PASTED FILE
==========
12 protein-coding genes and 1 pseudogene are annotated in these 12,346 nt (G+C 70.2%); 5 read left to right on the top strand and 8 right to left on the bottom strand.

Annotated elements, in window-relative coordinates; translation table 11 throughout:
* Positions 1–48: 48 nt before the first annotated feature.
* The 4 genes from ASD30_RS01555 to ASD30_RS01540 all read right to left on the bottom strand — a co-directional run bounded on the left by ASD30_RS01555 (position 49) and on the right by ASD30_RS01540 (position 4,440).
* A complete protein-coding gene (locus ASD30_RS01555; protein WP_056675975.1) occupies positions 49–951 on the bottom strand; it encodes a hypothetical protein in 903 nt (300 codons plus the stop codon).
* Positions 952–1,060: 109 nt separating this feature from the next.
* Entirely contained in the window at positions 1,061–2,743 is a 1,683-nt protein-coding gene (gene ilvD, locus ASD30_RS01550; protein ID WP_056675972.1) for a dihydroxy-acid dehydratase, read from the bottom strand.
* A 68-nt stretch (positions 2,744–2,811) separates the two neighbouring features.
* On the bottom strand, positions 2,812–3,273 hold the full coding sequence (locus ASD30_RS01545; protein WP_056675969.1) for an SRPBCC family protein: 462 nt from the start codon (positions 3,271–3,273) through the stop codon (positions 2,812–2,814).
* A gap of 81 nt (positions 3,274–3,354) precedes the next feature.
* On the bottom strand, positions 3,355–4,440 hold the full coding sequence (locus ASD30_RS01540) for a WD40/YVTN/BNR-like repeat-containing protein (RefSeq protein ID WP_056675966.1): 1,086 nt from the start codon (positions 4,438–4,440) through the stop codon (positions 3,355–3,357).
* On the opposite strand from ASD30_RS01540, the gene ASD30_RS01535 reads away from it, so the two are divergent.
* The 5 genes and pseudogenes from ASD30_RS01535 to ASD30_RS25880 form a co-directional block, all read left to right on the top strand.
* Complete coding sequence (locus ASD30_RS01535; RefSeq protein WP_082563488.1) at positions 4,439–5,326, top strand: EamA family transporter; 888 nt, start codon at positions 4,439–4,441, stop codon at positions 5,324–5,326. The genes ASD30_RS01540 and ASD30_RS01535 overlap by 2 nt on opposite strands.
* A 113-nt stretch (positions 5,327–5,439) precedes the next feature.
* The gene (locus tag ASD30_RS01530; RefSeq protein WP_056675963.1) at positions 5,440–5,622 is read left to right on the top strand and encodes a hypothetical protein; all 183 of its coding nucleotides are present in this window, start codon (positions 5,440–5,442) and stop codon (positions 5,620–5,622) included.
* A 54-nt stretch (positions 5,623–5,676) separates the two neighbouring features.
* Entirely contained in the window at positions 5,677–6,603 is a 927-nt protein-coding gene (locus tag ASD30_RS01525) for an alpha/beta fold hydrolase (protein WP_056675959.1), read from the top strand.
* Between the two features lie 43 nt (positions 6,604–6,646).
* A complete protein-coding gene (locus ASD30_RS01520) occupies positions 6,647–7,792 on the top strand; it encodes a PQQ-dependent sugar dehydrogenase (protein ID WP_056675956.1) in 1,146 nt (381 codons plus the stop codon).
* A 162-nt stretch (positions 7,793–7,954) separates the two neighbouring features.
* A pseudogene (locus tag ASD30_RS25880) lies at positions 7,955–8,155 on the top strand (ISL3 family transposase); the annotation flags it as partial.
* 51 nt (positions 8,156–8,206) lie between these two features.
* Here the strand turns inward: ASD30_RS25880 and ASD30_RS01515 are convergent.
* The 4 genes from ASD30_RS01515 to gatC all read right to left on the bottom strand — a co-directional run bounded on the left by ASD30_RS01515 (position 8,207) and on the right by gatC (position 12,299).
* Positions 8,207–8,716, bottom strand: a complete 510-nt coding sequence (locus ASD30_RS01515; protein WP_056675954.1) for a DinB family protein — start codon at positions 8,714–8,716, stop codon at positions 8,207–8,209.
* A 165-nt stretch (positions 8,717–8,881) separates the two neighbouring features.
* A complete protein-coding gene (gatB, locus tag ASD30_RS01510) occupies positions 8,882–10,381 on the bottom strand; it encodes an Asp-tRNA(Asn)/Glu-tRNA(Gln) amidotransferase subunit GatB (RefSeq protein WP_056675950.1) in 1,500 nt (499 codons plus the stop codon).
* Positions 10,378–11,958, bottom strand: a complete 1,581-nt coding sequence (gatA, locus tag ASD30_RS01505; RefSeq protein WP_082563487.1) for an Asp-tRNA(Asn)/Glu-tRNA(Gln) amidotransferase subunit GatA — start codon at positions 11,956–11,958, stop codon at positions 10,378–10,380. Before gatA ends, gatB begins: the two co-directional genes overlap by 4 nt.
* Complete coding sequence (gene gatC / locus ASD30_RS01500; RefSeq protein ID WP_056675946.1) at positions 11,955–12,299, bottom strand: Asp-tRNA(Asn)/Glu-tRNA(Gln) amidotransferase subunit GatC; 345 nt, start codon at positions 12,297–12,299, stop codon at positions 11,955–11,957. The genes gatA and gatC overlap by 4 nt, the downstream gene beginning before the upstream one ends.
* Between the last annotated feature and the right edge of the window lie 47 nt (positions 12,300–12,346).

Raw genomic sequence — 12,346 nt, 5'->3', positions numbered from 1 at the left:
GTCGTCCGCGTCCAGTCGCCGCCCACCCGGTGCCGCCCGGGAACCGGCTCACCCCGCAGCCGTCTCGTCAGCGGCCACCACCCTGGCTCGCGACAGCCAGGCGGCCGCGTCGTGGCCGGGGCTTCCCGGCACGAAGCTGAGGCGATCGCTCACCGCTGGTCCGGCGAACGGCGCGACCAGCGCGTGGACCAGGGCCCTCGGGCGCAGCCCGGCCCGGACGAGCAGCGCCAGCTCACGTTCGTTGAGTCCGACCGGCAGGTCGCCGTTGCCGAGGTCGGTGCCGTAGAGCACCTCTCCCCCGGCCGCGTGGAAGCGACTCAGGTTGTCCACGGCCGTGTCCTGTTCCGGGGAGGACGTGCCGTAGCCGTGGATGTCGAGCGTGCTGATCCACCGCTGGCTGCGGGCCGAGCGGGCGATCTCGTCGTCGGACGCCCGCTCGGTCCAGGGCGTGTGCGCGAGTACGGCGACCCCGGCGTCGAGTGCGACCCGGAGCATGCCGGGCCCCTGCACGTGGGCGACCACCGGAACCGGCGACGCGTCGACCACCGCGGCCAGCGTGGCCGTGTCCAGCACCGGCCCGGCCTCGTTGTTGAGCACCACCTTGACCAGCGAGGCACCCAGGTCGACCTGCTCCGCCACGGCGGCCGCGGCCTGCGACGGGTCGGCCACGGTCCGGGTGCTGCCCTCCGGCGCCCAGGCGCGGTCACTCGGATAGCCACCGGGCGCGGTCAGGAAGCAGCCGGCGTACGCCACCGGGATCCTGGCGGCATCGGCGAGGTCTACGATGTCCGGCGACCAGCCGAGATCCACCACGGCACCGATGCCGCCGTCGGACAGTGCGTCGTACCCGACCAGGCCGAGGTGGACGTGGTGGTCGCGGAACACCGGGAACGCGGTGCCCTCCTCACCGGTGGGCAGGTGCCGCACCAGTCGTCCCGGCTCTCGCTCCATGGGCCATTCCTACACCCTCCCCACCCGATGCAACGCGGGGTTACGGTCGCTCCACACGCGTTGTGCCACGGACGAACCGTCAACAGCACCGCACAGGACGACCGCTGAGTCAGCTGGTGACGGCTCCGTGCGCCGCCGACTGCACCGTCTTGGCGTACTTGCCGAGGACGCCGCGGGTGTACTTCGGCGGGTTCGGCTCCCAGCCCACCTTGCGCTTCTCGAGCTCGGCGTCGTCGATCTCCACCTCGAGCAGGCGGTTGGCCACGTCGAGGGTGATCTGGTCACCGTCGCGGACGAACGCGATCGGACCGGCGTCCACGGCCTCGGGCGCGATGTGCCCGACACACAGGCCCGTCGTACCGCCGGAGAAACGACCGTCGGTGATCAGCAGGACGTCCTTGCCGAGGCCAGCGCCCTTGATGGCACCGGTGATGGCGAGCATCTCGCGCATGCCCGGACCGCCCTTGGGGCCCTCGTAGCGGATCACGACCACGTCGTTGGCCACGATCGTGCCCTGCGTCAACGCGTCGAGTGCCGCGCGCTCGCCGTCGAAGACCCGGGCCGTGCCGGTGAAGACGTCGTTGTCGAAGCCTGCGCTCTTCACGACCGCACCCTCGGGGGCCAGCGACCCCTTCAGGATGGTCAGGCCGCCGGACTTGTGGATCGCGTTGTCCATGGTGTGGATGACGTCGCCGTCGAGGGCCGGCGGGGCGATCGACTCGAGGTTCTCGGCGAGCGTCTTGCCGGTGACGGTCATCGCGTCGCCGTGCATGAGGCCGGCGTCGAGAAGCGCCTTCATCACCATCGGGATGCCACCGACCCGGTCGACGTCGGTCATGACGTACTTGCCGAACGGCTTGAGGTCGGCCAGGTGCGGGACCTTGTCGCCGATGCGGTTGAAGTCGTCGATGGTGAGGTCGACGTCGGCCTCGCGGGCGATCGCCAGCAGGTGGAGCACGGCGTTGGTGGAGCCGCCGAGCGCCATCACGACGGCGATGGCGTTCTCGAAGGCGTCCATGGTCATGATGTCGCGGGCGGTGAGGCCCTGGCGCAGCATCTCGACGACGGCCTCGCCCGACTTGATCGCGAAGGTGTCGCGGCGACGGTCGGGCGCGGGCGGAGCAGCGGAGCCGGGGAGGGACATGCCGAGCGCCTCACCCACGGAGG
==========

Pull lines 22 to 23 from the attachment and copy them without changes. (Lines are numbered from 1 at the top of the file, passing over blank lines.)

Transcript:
* A pseudogene (locus tag ASD30_RS25880) lies at positions 7,955–8,155 on the top strand (ISL3 family transposase); the annotation flags it as partial.
* 51 nt (positions 8,156–8,206) lie between these two features.